I wrote about Berlanga-Nicholson and the entire outstanding undercard for The Ring magazine website. Please read the coverage here: https://www.ringtv.com/620727-edgar-berlangas-ko-streak-ends-but-wins-lopsided-decision-over-demond-nicholson/
Haney-Linares undercard official
The undercard for WBC lightweight titlist Devin Haney’s defense against former titlist Jorge Linares on May 29 (DAZN) at Mandalay Bay in Las Vegas was announced by Matchroom Boxing promoter Eddie Hearn.
Chantelle Cameron (13-0, 7 KOs), of England, will defend the WBC women’s junior welterweight title for the first time when she faces Puerto Rico’s Melissa Hernandez (23-7-3, 7 KOs)
In a 10-round fight between Golden Boy fighters, middleweights Jason Quigley (18-1 14 KOs), of Ireland, and Shane Mosley Jr. (17-3 10 KOs), of Pomona, California, will meet for a regional title. The were initially scheduled to fight on a Golden Boy card on Feb. 13 but Quigley withdrew due to illness and Mosley instead stopped replacement Cristian Olivas in the fifth round.
England’s Martin J. Ward (24-1-2, 11 KOs) will face Azinga Fuzile (14-1, 8 KOs), of South Africa, in an IBF junior lightweight elimination bout. Ward has all of his previous fights in the United Kingdom except for one in Italy. Fuzile has had all of his bouts in South Africa.
“Quigley versus Mosley Jr. has the feel of a must-win crossroads fight for the pair, while Ward versus Fuzile has plenty at stake and is sure to catch fire,” Hearn said.
Also, newly signed New Jersey light heavyweight prospect Khalil Coe will make his professional debut; New York welterweight prospect Reshat Mati (9-0, 7 KOs) will be in an eight-rounder; female featherweight Ramla Ali (2-0, 2 KOs), a native of Somalia fighting out of England, will be in a six-rounder; and Haney pal Darren Cunningham (13-0, 7 KOs), a featherweight fighting out of Las Vegas, will also be in a six-rounder.
Junior lightweight prospect Marc Castro (2-0, 2 KOs), 21, the former amateur standout from Fresno, California, who will be on his third consecutive Canelo Alvarez undercard, has an opponent for his bout on the Alvarez-Billy Joe Saunders show on May 8 (DAZN) at AT&T Stadium in Arlington, Texas. Castro will face Irving Macias Castillo (8-1, 5 KOs), of Mexico, in a scheduled six-rounder, Castro manager Keith Connolly told Fight Freaks Unite.
Kenshiro Teraji (18-0, 10 KOs), 29, retained the WBC junior flyweight title for the eighth time on Saturday, winning a unanimous decision over Japanese countryman Tetsuya Hisada (34-11-2, 20 KOs), 36, on Saturday at EDION Arena in Osaka, Japan, Hisada’s hometown. Teraji, back in action for the first time since December 2019 because of the coronavirus pandemic and legal issues that led to a fine and suspension from the Japanese Boxing Commission, won 119-018, 118-109 and 118-109. The faster Teraji dropped Hisada with an overhand right in the second round and cruised.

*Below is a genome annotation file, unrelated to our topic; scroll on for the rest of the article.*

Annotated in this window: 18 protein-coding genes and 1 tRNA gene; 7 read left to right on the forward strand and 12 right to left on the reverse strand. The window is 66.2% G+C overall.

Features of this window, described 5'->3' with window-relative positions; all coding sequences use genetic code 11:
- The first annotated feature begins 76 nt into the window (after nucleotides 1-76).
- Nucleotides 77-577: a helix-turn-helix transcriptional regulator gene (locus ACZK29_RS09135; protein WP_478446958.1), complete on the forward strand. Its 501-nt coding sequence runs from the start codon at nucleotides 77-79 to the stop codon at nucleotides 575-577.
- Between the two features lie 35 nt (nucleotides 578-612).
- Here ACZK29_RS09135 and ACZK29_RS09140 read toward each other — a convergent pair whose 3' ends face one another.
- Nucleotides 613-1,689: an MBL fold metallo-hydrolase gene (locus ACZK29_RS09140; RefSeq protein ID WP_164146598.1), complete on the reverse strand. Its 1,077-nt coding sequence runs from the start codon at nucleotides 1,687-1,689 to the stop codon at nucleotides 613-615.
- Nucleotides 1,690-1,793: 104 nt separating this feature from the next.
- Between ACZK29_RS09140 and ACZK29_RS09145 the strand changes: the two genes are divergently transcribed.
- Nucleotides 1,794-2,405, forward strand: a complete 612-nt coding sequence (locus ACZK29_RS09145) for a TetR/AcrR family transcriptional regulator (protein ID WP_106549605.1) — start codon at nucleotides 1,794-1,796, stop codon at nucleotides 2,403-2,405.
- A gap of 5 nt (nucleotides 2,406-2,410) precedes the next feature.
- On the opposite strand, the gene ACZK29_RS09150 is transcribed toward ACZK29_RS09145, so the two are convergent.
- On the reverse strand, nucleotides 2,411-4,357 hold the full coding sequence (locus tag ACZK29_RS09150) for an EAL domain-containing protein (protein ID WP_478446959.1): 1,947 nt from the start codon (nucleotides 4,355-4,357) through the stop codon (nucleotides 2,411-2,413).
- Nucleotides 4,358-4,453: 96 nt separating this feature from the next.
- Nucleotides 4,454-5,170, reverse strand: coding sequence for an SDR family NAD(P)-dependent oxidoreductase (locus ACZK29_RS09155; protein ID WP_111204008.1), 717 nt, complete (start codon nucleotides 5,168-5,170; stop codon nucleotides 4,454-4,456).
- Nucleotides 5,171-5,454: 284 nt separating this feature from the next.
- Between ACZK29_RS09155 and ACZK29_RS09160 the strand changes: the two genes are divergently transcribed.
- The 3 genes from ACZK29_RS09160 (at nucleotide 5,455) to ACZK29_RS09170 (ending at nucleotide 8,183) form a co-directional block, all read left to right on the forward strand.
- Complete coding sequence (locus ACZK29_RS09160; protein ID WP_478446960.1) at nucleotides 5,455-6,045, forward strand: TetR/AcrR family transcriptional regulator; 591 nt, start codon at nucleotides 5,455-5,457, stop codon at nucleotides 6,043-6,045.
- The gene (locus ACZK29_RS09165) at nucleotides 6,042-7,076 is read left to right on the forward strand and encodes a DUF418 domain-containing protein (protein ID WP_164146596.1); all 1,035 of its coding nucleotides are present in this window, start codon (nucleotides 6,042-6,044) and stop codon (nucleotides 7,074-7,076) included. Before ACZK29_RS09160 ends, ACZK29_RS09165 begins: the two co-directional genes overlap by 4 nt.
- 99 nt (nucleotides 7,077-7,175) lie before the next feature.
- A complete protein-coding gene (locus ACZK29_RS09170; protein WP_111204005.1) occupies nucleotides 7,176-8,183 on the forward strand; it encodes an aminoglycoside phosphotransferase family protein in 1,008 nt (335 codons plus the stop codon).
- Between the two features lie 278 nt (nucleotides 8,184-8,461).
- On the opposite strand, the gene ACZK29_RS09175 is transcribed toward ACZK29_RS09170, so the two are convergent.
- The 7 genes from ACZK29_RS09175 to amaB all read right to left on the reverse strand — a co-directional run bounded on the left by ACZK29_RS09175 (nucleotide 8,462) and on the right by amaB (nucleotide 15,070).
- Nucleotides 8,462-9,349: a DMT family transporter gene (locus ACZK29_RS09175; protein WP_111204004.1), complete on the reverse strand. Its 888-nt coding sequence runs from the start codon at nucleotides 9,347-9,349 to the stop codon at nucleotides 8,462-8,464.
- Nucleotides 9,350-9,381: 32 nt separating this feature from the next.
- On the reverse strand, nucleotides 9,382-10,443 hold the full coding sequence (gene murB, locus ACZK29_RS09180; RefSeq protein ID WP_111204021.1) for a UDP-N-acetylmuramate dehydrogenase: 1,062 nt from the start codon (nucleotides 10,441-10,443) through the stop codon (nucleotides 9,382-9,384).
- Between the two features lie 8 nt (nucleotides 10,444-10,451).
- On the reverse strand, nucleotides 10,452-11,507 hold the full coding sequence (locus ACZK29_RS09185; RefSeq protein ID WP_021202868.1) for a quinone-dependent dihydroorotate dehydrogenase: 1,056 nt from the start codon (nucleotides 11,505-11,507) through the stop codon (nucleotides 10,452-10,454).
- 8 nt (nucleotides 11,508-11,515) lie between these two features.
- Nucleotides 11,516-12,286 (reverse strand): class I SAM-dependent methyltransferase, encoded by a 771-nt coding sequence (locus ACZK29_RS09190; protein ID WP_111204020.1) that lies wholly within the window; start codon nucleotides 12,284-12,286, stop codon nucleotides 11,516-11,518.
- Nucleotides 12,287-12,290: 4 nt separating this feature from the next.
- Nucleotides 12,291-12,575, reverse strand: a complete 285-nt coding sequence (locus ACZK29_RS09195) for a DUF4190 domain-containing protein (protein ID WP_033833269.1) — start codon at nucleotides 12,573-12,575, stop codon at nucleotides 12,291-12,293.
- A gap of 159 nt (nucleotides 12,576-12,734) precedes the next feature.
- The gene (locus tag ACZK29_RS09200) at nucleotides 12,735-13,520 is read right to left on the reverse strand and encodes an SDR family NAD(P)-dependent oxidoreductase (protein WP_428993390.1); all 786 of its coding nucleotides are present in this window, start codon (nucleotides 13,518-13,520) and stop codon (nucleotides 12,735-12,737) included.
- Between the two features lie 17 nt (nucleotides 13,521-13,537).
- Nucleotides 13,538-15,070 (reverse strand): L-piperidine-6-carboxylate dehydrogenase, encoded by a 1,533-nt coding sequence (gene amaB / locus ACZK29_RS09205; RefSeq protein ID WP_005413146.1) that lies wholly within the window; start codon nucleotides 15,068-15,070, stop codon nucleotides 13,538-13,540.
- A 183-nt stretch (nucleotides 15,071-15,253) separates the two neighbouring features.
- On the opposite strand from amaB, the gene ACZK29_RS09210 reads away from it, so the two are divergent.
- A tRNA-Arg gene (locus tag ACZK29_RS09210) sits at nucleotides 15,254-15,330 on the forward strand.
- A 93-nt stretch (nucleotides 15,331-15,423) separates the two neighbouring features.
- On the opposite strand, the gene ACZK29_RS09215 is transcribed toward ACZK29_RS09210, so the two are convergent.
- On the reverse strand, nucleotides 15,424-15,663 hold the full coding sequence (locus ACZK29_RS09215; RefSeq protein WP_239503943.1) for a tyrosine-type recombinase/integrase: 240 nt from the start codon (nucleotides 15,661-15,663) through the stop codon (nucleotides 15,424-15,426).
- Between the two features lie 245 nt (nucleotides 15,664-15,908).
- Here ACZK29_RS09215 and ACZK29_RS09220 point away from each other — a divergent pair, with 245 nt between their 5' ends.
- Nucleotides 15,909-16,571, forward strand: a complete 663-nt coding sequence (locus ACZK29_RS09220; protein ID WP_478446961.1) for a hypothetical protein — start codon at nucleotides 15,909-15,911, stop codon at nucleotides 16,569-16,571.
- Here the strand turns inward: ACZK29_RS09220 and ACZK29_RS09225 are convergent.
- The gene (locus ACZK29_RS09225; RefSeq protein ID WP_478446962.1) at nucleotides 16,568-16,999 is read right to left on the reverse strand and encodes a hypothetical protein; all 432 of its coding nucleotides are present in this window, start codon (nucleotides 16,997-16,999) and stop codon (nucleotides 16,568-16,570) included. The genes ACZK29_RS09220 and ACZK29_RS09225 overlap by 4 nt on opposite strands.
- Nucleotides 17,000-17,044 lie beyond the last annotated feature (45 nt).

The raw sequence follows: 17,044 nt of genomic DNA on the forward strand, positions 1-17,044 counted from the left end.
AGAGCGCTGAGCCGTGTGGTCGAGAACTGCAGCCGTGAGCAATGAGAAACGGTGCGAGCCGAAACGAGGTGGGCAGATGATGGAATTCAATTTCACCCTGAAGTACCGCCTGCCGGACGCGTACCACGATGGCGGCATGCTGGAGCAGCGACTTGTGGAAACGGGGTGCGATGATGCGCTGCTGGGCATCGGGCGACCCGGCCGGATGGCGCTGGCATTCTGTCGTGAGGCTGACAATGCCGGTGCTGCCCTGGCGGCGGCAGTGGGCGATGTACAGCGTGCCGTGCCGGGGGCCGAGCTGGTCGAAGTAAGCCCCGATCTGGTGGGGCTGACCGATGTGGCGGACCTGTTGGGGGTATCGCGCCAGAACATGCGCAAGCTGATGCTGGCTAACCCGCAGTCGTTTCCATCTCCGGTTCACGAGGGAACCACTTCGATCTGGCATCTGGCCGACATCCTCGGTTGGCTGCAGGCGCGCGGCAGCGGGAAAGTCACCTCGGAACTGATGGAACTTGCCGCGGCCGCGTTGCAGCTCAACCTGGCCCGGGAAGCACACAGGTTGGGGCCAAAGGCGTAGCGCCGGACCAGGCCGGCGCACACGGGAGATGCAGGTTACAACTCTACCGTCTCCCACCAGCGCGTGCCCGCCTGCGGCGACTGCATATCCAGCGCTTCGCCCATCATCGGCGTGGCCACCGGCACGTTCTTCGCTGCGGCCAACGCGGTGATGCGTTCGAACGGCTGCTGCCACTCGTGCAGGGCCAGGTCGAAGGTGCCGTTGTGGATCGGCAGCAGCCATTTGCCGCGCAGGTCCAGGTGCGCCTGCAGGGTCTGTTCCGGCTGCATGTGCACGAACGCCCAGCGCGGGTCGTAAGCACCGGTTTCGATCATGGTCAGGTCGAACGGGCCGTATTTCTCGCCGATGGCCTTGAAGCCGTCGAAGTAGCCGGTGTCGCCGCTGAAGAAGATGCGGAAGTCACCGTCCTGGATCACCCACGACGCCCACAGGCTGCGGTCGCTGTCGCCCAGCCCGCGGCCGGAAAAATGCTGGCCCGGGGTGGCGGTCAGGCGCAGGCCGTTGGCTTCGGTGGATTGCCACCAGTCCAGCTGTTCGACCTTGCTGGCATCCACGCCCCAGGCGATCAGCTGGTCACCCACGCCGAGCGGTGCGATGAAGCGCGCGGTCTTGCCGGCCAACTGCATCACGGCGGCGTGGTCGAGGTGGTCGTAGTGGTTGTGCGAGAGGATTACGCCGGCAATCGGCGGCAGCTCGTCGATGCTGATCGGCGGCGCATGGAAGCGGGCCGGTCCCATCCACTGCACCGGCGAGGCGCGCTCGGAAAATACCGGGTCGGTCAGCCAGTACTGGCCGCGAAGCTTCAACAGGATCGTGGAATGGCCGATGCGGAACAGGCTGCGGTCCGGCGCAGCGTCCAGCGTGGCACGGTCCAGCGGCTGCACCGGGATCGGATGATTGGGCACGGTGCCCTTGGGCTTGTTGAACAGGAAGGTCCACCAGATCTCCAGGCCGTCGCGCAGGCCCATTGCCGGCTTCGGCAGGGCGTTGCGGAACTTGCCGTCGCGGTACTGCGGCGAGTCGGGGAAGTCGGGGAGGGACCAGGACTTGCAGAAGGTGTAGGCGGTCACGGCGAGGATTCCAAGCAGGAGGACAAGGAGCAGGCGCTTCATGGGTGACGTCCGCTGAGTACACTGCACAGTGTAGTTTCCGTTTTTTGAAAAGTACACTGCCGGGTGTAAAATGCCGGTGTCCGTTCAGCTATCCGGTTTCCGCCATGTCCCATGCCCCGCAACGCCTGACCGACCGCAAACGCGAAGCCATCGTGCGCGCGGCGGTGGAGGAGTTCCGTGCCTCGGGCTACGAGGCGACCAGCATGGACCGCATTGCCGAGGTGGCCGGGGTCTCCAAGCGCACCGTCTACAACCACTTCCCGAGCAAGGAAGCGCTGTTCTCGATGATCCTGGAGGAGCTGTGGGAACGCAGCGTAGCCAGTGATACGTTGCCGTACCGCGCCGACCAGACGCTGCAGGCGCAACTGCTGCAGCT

Show and tell
You can’t hit a five-run walk-off home run in baseball or sink a five-pointer to win in basketball or make up nine points with a last-second touchdown in football. It is only in combat sports where a competitor could well have lost every moment of the fight but still has a chance to win with one punch in the final second of the bout. There is nothing more dramatic in sports than a boxer erasing a big deficit on the scorecards by scoring a last-second knockout in the 12th round of big fight. I have seen a few comebacks in my day but rarely have I been ringside for something as dramatic as what happened when Carl Froch faced Jermain Taylor.
England’s Froch had come to the MGM Foxwoods in Mashantucket, Connecticut, to defend his WBC super middleweight world title for the first time against former undisputed middleweight champion Taylor. Froch had been knocked down for the first time in his career in the third round and was being manhandled by Taylor, who led 106-102 on two scorecards (although the third judge absurdly had Froch ahead 106-102) as they went to the 12th round. Froch would need a knockout to win — and he got it alright. He dropped an exhausted Taylor midway through the final round and continued to pound him until finally referee Michael Ortega had no choice but to intervene with only 14 seconds left in the fight as Froch retained his title, maintained his undefeated record and broke Taylor’s heart. The fight was on April 25, 2009 — 12 years ago on Sunday. Here is my ringside credential.
Photos: Mikey Williams/Top Rank